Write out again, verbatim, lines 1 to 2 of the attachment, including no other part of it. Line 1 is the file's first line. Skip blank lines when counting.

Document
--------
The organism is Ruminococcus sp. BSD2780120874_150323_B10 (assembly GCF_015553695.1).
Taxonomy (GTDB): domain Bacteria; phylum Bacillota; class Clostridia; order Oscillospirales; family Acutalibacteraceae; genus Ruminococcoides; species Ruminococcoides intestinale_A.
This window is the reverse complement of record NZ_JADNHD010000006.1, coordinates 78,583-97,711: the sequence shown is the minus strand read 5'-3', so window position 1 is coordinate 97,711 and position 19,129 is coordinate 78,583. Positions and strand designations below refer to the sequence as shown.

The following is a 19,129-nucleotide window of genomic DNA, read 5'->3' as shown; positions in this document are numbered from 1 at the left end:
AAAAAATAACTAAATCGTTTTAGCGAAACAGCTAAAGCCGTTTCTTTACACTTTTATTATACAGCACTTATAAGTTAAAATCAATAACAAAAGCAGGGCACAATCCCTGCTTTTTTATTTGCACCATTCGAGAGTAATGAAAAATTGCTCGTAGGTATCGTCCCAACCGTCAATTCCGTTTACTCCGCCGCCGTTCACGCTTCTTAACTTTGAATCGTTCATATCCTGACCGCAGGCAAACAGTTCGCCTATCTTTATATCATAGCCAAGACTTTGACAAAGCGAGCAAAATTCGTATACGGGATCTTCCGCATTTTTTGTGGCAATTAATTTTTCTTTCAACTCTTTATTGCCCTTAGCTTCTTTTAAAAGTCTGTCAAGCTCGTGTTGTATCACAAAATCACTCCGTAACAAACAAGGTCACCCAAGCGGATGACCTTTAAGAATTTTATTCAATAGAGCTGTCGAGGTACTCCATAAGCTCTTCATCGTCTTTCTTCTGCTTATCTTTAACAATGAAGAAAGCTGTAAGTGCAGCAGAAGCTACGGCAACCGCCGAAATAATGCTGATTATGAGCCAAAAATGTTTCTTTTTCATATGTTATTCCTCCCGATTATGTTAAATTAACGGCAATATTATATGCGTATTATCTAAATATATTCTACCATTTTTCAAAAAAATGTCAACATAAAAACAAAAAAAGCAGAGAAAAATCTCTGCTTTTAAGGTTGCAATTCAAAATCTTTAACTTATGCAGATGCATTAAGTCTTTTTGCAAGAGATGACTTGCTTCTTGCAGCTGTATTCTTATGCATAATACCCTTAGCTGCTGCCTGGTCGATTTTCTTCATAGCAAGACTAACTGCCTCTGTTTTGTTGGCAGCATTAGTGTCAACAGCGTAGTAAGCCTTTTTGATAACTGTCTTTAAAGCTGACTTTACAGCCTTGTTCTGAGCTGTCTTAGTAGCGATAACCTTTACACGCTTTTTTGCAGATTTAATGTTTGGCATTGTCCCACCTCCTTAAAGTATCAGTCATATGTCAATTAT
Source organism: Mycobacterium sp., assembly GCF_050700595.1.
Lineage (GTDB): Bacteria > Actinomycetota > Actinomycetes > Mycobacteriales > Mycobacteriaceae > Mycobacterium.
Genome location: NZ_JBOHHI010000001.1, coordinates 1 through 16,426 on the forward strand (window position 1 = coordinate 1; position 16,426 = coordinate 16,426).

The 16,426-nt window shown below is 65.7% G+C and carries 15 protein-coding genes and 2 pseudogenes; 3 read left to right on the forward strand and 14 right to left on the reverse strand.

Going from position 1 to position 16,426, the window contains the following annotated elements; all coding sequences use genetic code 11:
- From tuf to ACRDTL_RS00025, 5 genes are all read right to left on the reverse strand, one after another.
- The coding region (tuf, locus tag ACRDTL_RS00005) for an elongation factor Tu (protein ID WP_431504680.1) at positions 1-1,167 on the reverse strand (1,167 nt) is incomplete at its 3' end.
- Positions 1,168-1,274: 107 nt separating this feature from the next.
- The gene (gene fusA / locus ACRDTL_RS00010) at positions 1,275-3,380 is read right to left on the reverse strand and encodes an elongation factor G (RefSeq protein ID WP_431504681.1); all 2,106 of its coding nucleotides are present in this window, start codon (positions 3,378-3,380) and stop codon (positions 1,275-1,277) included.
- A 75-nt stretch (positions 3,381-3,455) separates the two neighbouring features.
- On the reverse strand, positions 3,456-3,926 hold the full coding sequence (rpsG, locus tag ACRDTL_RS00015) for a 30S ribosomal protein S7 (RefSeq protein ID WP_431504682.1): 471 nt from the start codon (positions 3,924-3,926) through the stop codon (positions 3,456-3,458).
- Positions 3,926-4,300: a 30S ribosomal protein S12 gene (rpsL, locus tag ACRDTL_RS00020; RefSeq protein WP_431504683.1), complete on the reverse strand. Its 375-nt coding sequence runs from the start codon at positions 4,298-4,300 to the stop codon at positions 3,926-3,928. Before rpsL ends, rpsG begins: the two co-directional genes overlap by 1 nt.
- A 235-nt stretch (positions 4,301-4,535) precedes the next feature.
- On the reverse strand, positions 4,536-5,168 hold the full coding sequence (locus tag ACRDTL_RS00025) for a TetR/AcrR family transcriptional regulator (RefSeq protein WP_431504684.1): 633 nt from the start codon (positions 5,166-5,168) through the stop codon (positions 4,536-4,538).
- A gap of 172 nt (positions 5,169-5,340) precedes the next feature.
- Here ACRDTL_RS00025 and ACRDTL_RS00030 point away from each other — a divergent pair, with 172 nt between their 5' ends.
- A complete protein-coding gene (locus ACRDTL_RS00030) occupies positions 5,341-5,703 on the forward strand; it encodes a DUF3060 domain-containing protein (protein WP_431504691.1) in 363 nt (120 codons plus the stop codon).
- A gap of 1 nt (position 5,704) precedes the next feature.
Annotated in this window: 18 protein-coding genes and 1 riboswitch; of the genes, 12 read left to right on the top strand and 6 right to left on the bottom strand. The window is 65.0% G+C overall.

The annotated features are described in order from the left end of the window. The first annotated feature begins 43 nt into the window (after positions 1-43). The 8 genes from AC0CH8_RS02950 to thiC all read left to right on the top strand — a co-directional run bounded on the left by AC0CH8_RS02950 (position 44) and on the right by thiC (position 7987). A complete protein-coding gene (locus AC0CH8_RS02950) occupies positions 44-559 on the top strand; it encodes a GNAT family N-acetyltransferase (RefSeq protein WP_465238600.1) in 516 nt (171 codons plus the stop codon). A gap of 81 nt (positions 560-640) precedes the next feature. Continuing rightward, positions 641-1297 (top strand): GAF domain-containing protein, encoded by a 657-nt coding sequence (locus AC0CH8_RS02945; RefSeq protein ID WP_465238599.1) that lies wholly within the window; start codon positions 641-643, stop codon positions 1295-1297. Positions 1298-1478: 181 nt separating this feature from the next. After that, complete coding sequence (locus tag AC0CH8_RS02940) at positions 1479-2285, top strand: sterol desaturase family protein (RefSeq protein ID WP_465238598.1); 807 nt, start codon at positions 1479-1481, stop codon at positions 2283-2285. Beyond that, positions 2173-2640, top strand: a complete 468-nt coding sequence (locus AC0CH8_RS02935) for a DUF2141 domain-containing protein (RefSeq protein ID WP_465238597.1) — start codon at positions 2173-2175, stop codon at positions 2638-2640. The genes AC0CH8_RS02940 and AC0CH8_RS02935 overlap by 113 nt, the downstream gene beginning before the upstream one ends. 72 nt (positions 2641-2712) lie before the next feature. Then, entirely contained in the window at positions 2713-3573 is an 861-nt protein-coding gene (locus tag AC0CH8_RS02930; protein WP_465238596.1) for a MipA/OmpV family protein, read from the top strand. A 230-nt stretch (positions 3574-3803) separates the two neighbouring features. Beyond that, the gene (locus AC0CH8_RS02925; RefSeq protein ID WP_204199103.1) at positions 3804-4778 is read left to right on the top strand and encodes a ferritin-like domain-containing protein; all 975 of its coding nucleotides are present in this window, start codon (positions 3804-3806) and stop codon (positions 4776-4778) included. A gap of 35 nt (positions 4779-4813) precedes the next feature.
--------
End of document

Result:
The organism is Ruminococcus sp. BSD2780120874_150323_B10 (assembly GCF_015553695.1).
Taxonomy (GTDB): domain Bacteria; phylum Bacillota; class Clostridia; order Oscillospirales; family Acutalibacteraceae; genus Ruminococcoides; species Ruminococcoides intestinale_A.